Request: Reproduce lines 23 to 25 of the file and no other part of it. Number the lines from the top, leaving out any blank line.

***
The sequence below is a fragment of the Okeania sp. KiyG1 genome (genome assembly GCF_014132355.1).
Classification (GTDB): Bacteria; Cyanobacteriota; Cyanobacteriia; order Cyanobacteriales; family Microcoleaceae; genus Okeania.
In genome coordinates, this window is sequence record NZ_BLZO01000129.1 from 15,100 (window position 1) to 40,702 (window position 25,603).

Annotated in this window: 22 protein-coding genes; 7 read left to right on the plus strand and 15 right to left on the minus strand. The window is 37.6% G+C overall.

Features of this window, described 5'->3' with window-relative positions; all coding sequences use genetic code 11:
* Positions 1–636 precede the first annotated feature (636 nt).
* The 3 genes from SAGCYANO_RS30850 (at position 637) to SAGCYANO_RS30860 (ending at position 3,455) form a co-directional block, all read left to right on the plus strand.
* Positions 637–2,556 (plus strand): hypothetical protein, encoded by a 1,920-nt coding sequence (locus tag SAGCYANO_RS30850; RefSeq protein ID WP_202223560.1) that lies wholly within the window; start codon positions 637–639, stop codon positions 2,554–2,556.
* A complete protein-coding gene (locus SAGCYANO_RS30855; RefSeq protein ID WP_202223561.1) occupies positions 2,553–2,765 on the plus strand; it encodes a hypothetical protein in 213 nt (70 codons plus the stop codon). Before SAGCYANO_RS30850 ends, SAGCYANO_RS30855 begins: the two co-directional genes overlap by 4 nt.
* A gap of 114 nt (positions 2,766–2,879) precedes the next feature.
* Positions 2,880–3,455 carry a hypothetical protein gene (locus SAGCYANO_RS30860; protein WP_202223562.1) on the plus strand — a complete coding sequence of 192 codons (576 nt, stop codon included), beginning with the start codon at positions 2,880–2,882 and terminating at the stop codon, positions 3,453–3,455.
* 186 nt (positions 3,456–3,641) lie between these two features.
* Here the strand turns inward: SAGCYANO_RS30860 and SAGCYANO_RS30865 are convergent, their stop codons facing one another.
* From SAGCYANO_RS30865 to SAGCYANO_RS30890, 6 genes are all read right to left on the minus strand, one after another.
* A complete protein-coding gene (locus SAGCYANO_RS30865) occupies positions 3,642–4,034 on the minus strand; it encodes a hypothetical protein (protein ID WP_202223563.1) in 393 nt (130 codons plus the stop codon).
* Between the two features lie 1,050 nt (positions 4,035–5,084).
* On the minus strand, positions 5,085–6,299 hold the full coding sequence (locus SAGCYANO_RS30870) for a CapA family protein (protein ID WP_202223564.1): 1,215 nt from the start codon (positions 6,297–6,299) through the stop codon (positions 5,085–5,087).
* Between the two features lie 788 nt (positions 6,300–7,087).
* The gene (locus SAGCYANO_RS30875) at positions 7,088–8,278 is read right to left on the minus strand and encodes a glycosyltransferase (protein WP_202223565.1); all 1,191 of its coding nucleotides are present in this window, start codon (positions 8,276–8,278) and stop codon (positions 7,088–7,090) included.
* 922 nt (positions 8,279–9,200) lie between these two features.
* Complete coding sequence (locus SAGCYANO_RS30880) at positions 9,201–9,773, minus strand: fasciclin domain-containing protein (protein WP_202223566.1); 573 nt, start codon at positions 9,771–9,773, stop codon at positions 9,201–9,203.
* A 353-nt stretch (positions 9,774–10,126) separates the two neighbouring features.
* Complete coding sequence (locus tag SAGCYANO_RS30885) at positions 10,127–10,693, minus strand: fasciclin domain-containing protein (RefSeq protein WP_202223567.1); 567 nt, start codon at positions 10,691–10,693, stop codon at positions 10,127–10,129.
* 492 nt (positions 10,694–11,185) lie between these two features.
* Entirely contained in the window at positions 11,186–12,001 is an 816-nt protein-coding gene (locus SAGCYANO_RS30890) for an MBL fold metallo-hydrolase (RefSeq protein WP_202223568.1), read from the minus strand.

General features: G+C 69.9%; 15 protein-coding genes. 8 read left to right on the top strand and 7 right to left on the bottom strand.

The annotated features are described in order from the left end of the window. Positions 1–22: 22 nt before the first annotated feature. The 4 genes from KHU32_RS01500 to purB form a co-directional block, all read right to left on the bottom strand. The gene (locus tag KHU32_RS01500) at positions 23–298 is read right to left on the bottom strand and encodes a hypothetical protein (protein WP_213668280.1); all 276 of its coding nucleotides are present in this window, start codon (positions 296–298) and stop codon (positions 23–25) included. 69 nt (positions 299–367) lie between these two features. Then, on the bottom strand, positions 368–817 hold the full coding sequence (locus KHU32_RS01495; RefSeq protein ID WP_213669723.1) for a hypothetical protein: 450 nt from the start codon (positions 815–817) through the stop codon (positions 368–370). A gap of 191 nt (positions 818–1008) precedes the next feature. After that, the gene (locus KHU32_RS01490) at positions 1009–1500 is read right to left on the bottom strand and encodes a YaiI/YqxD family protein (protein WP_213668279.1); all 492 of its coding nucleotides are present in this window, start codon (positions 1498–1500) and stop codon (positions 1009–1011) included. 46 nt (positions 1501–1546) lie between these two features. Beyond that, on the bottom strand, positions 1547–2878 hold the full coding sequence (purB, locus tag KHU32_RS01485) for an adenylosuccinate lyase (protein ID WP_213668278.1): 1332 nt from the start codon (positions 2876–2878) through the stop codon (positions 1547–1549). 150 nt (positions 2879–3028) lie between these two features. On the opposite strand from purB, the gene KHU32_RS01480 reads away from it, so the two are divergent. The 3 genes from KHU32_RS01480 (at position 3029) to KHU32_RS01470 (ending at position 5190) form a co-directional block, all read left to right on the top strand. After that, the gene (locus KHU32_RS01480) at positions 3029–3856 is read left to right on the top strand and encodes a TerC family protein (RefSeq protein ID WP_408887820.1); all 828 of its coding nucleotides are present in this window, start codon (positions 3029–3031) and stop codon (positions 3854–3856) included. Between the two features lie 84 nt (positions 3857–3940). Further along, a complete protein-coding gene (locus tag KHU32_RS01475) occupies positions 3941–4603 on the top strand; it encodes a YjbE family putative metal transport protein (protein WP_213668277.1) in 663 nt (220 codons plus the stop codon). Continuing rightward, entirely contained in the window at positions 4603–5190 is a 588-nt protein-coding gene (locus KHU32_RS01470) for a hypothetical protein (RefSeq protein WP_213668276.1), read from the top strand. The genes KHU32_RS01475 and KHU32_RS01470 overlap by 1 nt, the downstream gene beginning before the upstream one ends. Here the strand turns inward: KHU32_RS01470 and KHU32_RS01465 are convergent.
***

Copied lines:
* Complete coding sequence (locus tag SAGCYANO_RS30885) at positions 10,127–10,693, minus strand: fasciclin domain-containing protein (RefSeq protein WP_202223567.1); 567 nt, start codon at positions 10,691–10,693, stop codon at positions 10,127–10,129.
* 492 nt (positions 10,694–11,185) lie between these two features.
* Entirely contained in the window at positions 11,186–12,001 is an 816-nt protein-coding gene (locus SAGCYANO_RS30890) for an MBL fold metallo-hydrolase (RefSeq protein WP_202223568.1), read from the minus strand.